The other morning, Google and Facebook pages were alive with the buzz, profiles changed to badges of mourning, and whispered messages of condolence wafted through the Internet towards the Windy City. All within moments of the word getting out.
“Chicago media is reporting (from the Chicago Medical Examiner) that 2 Firefighters have died in the Line of Duty. NOTE: CFD has not yet confirmed that. Additionally, numerous others were injured when a wall collapsed during that 3-11 alarm fire at an abandoned South Side commercial building this morning. Firefighters searched through rubble for more than an hour as the trapped Firefighters were rescued and rushed to hospitals. ” www.firefighterclosecalls.com
Rumors indicated as many as 19 Firefighters may have been injured initially. Prayers of support and words of encouragement flooded the Internet. We have become so inter-woven. So inter-locked. I look at a photograph in the press, and I see a sea of helmets and wonder to myself, “Is Richie in there?”, just moments after the story hits the press.
It used to be, firefighters heard about each others misfortunes through word of mouth, the news, and phone calls. Guys on the West (Left) Coast would often read about firefighter deaths in the latest issue of Firehouse Magazine, our distances being so much greater between the big departments. Brothers on the East (Right) Coast would know as soon as someone could pick up a phone and start spreading the word. Phone by phone, newspaper and television.
That was back in the day. Now it happens within moments of the information release. You might get it on Facebook, an email subscription for notification or even a text, ” Hey, …did you hear the news about CFD?”. Or the first inkling may come when you realize the brother three states over has changed his profile to a shrouded badge. Its possible I suppose, that several thousand people might be aware of a brother’s passing even before the red car with the chaplain pulls up in front of that same brother’s home, and the dreaded visit begins to take place. Someone might call and say, “Is your husband on duty today? Did you hear what’s happening?” What a terrible way to find out. A brother from FDNY stopped by one night a few years ago while on one of his many trips and I asked him if he knew the fireman that died the day before while working with this guy’s ladder company. He looked at me in sudden panic, he hadn’t known himself yet. All the way across the continent I knew before he did.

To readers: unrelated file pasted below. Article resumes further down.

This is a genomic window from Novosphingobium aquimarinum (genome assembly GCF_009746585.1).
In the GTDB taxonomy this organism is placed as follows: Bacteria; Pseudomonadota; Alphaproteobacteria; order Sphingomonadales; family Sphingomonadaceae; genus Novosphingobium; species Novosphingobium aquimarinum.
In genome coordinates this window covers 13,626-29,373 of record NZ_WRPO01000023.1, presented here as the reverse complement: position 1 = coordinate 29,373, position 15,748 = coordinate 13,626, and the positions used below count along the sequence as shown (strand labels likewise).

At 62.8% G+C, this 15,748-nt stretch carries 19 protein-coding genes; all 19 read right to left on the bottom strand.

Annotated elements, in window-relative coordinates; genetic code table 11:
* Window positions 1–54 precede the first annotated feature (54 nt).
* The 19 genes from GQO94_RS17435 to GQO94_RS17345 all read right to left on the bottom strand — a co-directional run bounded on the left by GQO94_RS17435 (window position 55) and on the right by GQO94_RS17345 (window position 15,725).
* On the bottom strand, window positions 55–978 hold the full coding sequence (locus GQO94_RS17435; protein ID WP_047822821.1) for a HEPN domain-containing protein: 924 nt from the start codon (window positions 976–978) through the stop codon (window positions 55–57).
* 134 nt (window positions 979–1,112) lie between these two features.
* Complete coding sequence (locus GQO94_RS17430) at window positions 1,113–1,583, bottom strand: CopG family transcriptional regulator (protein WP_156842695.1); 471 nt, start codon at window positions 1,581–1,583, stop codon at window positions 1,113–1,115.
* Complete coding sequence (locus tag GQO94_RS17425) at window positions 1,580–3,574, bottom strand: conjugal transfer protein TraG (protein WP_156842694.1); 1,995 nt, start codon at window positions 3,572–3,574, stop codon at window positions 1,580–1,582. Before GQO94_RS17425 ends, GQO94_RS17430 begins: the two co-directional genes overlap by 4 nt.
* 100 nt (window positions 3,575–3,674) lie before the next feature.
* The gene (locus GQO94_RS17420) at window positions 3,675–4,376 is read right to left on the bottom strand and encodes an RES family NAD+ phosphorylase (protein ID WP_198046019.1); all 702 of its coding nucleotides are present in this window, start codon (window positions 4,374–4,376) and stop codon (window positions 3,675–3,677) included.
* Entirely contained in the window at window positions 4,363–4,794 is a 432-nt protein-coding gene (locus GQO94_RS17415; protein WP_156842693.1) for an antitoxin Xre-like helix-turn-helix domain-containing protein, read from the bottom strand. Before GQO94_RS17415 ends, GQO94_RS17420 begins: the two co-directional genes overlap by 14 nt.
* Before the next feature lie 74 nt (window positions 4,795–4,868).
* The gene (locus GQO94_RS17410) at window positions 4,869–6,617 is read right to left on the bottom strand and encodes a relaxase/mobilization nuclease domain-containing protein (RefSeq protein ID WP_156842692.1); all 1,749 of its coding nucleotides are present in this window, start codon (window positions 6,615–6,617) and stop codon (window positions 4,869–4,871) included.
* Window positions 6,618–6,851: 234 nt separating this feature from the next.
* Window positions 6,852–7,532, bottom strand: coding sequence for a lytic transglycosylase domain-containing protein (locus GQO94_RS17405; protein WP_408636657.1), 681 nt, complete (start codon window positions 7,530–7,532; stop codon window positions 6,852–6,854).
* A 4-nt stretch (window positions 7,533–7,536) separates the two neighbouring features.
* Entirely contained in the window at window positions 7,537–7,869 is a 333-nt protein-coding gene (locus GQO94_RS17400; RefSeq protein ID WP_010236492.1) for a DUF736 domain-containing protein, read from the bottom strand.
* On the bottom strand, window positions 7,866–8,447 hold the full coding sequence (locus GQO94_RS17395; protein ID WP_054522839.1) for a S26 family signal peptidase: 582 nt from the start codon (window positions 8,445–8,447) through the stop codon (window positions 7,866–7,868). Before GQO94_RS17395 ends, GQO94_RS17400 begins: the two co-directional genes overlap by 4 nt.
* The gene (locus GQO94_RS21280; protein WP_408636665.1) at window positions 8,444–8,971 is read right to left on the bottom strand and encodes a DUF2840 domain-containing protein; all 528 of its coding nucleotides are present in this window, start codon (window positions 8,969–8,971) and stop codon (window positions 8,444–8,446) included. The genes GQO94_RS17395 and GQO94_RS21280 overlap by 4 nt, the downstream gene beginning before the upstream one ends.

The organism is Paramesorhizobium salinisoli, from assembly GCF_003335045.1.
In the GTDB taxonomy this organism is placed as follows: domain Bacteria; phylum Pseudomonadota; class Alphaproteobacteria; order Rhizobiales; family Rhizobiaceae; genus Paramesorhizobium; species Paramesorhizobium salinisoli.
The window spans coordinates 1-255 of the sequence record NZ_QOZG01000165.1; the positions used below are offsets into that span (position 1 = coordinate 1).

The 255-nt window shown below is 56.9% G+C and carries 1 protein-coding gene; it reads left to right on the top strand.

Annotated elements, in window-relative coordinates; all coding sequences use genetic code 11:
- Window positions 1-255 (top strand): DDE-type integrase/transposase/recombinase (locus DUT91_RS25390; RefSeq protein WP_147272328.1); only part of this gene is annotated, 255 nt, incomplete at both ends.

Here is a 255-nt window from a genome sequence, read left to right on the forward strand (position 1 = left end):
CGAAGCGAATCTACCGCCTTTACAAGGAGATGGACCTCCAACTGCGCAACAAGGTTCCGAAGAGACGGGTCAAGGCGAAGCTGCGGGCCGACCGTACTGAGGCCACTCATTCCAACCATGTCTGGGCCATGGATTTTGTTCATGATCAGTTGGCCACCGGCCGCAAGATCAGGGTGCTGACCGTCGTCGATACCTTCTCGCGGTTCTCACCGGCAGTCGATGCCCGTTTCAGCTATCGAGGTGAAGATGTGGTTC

Several years ago, I didn’t know anyone in the Chicago Fire Department. Now, I would call at least one a good friend. The world has been changed and along with it, so has the American Fire Service. If a brother wants to be a part of the nation of firemen, he or she can be so easily, with the click of a computer mouse.
But for me, it has been a privilege to get to know one Chicago fireman the old-fashioned way. Face to face. Years ago, hearing the morning’s news definitely saddened me, like when I heard about the Keokuk, Iowa fire, where three firefighters and three children perished. But these days, I hear that a brother is down and if I have met someone from that department I instantly want to know if its them. Checking the websites and Facebook to find any indication of who it was that went down, what company, what are the names? And in the past decade since 9/11 I have met so many brothers from across the nation, I feel far more connected to the American Fire Service than I ever imagined possible. Used to be they were just names, now we know somebody that knew them. Or maybe we knew them ourselves. How things have changed.
These days, I know firemen in Franklin, in Palm Beach, Memphis, Portland, Tualatin, Seattle, Snohomish, Stanwood, Bellingham, South King, Tacoma, the Olympic Penninsula, Yuba City, Yreka, L.A., Tucson, Burmingham, Omaha, Boise, Baltimore, Manchester, Boston, Metro-Dade, New York, South Bend, Indianapolis, and the list goes on. And some of these brothers, I hold very, very close. I consider these brothers as good as blood because of the common bond and friendship we share that goes well beyond a tour of duty in the firehouse. And then there are the brothers I have personally invested myself in, the brothers I’ve trained, worked with daily. If a firefighter falls in Brooklyn, I need to know. One of my boys is there, and one in South Bend, and a few in Seattle and so on.
So when word finally showed up that Richie was okay, he’d been on the scene, even been in the same building, but had gotten out. What relief. He and I met at the Leatherhead Convention a few years back and this past year, we took the time to talk with each other and get to know one another a bit and I found what I always find among Leatherheads, that a fireman from the big city can have the same attitude and opinion about the job as a fireman from a small town. Mutual respect and love for the job shines through. A passion for what is right and good about our calling. Under such conditions brotherhood grows stronger still. So to know that he was all right, was a great relief. To know that he lost brothers close to him, brothers he worked with, brings saddness to the holiday. We thought maybe this year might be different.
In memoriam, FF Corey D. Ankum, FF Edward J. Stringer of Chicago Fire Department. Rest In Peace. RFB.